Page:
American Journal of Community Psychology
This cross-sectional survey study examined the underlying psychosocial constructs of Black (n = 163) and White (n = 246) university students' willingness to endorse racially motivated collective action. Consistent with the defensive motivation system model, we expected the police shooting of an unarmed Black American to activate concerns about personal safety, thereby eliciting negative affect, lack of forgiveness of the perpetrator, and motivation to engage in collective action. This path model was expected for both Black and White participants, with stronger associations among Black participants. In the full model, Black participants identified more with the victim and indicated greater personal threat, which led to (1) more negative affect and greater endorsement of collective action and (2) greater avoidance of the shooter and greater endorsement of collective action. In the Black participants model, collective action was explained by identifying with the victim and feeling personally threatened. In the White participants model, collective action was explained by three pathways stemming from identifying with the victim and personal threat, including negative affect, seeking avoidance, and seeking revenge. The results indicate different mechanisms to explain Black and White individuals' motivation to endorse collective action to prevent police-involved shootings of unarmed Black Americans.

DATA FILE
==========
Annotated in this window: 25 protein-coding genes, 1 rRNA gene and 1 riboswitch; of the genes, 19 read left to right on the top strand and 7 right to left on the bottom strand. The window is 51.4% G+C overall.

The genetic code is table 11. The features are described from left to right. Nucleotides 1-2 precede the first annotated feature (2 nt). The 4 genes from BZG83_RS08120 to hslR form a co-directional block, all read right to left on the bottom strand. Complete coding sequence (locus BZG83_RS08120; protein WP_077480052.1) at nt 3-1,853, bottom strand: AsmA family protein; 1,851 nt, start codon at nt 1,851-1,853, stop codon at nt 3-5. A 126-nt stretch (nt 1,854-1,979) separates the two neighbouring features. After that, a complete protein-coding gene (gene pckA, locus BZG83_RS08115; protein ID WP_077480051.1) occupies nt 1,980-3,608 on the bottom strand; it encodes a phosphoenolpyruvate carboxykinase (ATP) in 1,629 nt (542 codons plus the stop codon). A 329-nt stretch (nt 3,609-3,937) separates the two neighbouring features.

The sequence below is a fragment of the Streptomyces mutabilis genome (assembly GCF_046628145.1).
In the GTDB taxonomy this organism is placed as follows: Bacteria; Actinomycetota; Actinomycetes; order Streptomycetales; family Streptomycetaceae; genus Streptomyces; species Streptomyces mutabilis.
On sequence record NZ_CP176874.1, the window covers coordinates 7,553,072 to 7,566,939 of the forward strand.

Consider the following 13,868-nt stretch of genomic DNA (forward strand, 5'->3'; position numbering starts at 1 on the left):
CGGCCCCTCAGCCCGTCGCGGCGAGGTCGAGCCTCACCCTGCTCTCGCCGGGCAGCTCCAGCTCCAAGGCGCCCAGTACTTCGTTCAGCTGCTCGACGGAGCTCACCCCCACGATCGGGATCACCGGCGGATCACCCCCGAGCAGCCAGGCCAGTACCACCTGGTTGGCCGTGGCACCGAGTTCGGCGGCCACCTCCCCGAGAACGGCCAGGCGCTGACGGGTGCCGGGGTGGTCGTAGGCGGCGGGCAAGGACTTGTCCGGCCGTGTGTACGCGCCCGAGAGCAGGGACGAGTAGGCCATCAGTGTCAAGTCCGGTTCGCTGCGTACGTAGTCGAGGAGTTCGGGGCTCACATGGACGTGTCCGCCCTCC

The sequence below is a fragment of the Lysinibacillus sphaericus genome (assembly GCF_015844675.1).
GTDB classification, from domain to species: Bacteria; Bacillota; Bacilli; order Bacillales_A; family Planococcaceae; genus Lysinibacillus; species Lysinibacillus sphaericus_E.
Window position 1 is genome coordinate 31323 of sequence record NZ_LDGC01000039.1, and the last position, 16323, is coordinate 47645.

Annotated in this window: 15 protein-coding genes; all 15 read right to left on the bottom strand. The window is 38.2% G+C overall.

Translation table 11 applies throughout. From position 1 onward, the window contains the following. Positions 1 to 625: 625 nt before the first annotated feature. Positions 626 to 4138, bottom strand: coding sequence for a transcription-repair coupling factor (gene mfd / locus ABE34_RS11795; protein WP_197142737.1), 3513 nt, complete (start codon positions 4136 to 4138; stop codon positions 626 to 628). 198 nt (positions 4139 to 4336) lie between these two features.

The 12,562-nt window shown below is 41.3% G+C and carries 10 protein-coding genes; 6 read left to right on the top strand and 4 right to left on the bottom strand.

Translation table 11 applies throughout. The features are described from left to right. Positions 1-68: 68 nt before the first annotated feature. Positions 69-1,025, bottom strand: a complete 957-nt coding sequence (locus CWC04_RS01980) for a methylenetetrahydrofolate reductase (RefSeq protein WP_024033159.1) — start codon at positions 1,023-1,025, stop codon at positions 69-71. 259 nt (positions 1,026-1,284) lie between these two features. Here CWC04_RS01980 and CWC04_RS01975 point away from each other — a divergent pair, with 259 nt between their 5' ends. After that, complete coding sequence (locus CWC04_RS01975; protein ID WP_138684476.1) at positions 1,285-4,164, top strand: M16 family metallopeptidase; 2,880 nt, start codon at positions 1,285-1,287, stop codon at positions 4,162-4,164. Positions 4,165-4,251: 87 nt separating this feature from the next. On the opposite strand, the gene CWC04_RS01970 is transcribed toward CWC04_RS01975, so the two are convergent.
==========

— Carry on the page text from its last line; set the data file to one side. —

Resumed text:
Original Publication Citation
Sheehan, B. E., Derlega, V. J., Maduro, R. S., & Totonchi, D. A. (2022). Willingness to engage in collective action after the police killing of an unarmed black man: Differential pathways for black and white individuals. American Journal of Community Psychology, 1-13. https://doi.org/10.1002/ajcp.12587
Sheehan, Brynn E.; Derlega, Valerian J.; Maduro, Ralitsa S.; and Totonchi, Delaram A., "Willingness to Engage in Collective Action After the Killing of an Unarmed Black Man: Differential Pathways for Black and White Individuals" (2022). Psychology Faculty Publications. 128.